My first Australia day was spent with Fr John and a fine group of 33 retreatants in Hartzer Park. Every retreat reminds us that an authentic conversion to the truly Christian way of life incites us to rise from the ashes of past sins, and move forward on the path to eternal life. Many of us can relate perfectly with the experience so beautifully expounded by St Augustine, and which retreatants will remember as being inscribed in the breakfast room at Hartzer Park:
"Late have I love Thee, O Beauty, every ancient, ever new! Late have I loved Thee! For behold, Thou wert within me, and I outside. And I sought Thee outside. And in my loneliness, I fell upon the lovely things that Thou hast made. Thou wert with me and I was not with Thee. I was kept from Thee by those things. Yet had they not been in Thee they would not have been at all. Thou didst call and cry to me and break open my deafness. And Thou didst send forth Thy beams which shine upon me and chase away my blindness. Thou didst breathe fragrance upon me and I drew in my breath. And do now pant for Thee: I tasted Thee and do now hunger and thirst for Thee. Thou didst touch me, and I have burned for Thy peace."
Yesterday, a group of 29 men finished a five-day retreat at Hartzer Park centre. The heat was excessive the first couple days, but during confessions on the second afternoon, the temperature went down suddenly about 20 degrees. Coincidence? Perhaps. But I couldn't refrain from reminding the group that we pray to the Holy Spirit in the sequence of Pentecost that he be "in aestu temperies", that is, refreshment in the heat, meaning that the grace of the Holy Spirit calms down the heat of our passions and keeps us from falling into sin. Whatever the case with the weather, one thing is sure: there was an abundant outpouring of the grace of the Holy Spirit during this beautiful retreat. Deo gratias! Tomorrow, we start over again, same place, with a larger group still. Please pray for retreatants and directors alike.
Today we complete our first three-day retreat for ladies here at Hartzer Park, Bowral, NSW. Divine Providence has so willed that this retreat coincide with the patronal feast of Notre Dame Priory. We give thanks to her for all the many graces received over the last few days, and we entrust to her maternal protection each and every one of the 46 ladies, of all ages and walks of life, whom we were blessed to host and serve in the gorgeous setting of Hartzer Park. Fr John de Britto, whom many of you know, was here for the occasion, and we were capably helped by David McMahon. Please keep these ladies in your prayers, and keep geared up in prayer for the next 2 and a half weeks which will see two 5-day men's retreats, and another 3-day ladies retreat here in Hartzer Park (dates are available at "Retreats" button).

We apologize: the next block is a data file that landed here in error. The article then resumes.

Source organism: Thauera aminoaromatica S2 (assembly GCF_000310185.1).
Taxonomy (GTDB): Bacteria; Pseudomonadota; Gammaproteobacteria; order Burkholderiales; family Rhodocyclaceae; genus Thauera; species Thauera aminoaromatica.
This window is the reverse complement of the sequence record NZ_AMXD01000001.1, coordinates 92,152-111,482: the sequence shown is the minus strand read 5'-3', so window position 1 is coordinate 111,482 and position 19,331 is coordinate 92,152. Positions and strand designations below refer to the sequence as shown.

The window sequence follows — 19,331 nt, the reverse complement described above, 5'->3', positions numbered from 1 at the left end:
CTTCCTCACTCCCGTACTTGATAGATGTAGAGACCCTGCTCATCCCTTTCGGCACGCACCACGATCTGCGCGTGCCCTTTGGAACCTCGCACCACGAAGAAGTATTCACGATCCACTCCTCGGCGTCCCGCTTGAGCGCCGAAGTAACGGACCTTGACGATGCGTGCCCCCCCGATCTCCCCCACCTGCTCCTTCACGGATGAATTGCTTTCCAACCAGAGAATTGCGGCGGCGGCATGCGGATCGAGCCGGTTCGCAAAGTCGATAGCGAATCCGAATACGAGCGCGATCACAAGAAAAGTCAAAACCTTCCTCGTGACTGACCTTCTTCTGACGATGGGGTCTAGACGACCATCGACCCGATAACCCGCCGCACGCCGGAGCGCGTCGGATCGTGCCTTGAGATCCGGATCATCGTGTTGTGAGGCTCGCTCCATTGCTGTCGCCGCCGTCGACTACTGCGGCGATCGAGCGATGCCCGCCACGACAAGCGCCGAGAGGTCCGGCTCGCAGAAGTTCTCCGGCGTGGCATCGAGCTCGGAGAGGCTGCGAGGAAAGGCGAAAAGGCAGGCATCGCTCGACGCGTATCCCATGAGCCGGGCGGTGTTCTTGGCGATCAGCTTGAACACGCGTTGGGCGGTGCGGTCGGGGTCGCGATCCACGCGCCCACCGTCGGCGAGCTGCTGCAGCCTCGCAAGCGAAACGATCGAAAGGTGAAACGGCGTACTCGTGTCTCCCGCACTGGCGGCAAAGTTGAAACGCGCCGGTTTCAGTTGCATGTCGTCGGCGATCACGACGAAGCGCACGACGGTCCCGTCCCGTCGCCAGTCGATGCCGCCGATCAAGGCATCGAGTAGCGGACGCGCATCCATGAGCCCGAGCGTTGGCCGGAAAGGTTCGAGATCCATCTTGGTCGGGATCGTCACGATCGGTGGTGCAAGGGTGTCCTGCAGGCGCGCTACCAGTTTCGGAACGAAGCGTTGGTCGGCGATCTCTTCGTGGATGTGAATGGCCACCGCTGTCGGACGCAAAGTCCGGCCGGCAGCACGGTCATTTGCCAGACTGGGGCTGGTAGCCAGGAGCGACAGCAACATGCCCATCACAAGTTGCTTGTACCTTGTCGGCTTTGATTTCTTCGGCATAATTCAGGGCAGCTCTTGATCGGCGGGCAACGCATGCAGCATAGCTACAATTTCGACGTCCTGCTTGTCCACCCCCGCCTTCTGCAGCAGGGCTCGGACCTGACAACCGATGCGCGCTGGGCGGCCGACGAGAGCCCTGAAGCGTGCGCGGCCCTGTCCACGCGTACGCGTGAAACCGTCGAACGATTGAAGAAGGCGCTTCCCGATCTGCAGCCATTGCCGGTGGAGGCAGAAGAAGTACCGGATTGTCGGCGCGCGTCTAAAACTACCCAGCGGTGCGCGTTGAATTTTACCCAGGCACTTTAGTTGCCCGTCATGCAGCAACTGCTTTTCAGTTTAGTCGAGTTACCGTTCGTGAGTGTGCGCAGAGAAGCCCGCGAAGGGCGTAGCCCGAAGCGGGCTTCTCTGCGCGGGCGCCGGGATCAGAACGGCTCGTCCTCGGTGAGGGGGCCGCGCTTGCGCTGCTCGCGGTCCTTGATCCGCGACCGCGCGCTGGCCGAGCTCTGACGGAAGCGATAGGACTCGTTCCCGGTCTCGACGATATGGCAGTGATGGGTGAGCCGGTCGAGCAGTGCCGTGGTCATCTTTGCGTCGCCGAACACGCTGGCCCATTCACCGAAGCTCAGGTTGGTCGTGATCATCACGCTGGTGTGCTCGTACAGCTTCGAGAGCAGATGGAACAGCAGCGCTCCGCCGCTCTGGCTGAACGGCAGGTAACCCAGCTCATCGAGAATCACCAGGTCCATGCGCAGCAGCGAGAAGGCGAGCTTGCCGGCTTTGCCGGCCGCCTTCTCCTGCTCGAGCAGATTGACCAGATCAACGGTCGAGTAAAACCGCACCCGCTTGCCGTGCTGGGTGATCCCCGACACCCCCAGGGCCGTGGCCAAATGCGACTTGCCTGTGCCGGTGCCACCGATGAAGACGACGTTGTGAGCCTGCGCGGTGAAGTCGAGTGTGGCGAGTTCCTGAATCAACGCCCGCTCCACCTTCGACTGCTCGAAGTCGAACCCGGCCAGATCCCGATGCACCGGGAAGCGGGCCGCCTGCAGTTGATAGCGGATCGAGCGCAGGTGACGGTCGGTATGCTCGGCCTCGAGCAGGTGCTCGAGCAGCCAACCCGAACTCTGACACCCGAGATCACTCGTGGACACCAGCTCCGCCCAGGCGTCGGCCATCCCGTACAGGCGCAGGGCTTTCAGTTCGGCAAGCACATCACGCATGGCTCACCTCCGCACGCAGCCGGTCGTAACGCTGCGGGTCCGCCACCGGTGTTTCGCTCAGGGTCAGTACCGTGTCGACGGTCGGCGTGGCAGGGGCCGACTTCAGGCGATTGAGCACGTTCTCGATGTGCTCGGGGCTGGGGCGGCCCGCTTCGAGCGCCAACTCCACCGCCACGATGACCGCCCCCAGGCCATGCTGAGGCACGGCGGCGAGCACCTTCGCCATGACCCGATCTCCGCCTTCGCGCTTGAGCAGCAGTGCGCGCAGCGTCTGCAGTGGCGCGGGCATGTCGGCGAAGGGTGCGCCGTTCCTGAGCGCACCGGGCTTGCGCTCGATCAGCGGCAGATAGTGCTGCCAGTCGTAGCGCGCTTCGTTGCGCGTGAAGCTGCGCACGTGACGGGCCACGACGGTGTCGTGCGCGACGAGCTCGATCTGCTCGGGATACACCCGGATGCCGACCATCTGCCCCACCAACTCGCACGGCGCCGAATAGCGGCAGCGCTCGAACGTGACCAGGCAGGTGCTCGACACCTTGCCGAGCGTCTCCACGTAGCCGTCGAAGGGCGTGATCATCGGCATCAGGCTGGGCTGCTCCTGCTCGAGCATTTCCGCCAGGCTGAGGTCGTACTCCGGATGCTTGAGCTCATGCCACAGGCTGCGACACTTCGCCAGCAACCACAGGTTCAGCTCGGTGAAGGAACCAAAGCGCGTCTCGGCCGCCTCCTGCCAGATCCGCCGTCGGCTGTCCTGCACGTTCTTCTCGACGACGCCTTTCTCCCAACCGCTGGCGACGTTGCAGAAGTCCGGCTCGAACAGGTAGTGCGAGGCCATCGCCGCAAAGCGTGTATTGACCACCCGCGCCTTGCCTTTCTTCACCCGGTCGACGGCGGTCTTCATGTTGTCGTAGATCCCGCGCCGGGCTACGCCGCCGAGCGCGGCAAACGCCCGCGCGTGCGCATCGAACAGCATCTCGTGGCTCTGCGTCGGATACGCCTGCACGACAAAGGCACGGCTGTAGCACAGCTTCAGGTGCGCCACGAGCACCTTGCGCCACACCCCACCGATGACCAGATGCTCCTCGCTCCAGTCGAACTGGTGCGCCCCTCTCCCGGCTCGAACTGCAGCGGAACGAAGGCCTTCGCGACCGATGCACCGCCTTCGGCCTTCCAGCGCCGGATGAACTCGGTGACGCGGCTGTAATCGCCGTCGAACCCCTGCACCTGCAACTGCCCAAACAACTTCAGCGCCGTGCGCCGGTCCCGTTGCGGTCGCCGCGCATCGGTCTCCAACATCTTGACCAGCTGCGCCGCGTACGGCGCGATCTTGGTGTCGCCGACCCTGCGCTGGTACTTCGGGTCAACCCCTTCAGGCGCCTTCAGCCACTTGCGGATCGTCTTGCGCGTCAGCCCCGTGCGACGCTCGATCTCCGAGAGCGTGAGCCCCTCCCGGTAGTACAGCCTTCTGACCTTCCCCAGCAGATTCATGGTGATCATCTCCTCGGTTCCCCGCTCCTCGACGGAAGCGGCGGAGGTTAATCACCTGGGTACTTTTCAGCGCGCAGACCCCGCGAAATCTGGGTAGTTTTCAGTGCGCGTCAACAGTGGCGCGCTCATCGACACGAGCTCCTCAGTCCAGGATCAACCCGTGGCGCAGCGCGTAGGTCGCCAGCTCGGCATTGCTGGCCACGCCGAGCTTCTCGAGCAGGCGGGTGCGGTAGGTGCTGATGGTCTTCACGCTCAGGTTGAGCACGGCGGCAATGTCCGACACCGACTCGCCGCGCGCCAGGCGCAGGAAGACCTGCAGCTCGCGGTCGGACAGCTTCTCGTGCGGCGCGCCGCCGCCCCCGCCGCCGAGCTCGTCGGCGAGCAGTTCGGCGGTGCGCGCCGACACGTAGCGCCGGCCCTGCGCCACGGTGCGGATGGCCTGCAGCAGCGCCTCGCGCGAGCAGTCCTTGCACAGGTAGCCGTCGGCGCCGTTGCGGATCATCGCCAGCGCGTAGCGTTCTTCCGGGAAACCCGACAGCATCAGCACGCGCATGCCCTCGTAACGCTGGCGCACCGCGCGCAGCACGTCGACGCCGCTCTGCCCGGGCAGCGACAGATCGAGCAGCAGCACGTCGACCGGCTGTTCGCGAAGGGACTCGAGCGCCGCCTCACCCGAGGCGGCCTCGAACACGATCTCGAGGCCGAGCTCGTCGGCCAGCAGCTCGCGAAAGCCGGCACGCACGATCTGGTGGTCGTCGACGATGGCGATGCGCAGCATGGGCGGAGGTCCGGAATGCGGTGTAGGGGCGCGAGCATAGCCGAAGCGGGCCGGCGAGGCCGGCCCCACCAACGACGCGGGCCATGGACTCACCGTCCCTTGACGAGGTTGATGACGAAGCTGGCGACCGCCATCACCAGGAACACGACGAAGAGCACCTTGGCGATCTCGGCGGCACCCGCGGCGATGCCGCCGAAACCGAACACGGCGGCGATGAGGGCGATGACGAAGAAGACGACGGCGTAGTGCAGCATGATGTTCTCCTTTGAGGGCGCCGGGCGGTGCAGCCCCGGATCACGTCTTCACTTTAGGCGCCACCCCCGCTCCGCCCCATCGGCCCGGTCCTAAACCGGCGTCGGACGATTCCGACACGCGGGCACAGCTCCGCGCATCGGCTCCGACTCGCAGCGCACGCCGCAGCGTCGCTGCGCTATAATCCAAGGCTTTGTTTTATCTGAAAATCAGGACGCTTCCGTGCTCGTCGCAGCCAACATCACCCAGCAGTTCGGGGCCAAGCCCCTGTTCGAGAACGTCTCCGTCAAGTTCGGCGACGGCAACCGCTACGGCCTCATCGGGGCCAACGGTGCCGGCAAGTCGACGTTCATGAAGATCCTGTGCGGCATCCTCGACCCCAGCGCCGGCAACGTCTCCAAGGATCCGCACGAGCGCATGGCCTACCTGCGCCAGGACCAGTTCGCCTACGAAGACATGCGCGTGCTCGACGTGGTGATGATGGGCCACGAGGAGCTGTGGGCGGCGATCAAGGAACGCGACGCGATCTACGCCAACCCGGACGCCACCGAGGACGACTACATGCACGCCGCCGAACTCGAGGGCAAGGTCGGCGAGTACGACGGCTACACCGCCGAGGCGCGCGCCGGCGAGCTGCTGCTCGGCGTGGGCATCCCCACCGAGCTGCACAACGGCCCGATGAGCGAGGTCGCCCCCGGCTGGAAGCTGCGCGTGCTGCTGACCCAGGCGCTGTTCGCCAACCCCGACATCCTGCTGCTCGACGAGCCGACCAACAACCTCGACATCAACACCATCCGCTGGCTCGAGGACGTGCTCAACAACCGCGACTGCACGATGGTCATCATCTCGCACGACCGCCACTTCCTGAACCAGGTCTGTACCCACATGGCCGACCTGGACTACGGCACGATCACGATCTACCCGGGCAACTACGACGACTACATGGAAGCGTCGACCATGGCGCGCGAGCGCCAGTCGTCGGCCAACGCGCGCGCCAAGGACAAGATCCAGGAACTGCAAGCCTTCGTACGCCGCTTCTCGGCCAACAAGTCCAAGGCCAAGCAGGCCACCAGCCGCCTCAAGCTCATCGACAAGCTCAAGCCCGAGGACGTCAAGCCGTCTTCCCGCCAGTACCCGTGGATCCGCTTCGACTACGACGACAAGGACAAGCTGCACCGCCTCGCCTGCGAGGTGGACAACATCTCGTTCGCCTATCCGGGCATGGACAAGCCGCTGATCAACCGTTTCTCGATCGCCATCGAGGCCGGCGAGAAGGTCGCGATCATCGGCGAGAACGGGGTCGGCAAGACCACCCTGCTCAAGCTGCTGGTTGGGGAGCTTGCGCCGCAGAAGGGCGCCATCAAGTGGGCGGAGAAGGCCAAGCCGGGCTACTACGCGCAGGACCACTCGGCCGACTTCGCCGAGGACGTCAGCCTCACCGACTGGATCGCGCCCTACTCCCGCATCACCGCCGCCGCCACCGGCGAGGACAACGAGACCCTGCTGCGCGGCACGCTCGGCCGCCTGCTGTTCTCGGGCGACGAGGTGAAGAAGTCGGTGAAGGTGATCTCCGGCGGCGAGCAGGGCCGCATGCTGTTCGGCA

Fr Prior was recently able to visit St Patrick's Church in Colebrook with one of the candidates to monastic life. The goal of their visit was to make preparations for the ceremony of 22 February. They also visited the large presbytery in the Hobart area (see photo) in which they will spend the first months of the foundation, until they can establish a residence in Colebrook.
Please God, on the feast of the Chair of St Peter, Wednesday 22 February at 11 AM, the beautiful Church of St Patrick in Colebrook, Tasmania, will host a Solemn High Mass in the extraordinary form to mark the official opening day of the Benedictine foundation. The Mass will be offered by Fr Prior, while His Grace Archbishop Porteous will preside in choir and preach for the occasion. All are invited to this eventful ceremony which will be followed by a luncheon in the nearby town hall.
Colebrook may very well prove to be the place where the community establishes itself. At this stage, the most probable is that it will be provisionally located in the Hobart area while an adequate site and quarters in or near Colebrook can be set up for the community.
After several days of meetings in Hobart, Fr Prior drove north to visit a few properties there and become acquainted with the Catholic community in and around Launceston. He returned to Hobart the day before yesterday and is presently looking at sites in the Southern Midlands.
Fr Prior left Flavigny on 16 November, arriving, after unexpected delays, on the 18th, feast of the dedication of the Basilicas of SS Peter and Paul. After a brief stay in NSW, he is now in Tasmania to set up the foundation. Monday and Tuesday of this week were spent in working sessions with representatives from the archdiocese, looking into legal and ecclesiastical matters. Fr Prior was also able to visit potential sites where the foundation could begin early next year. His sight-seeing and travels will continue in the next days and weeks.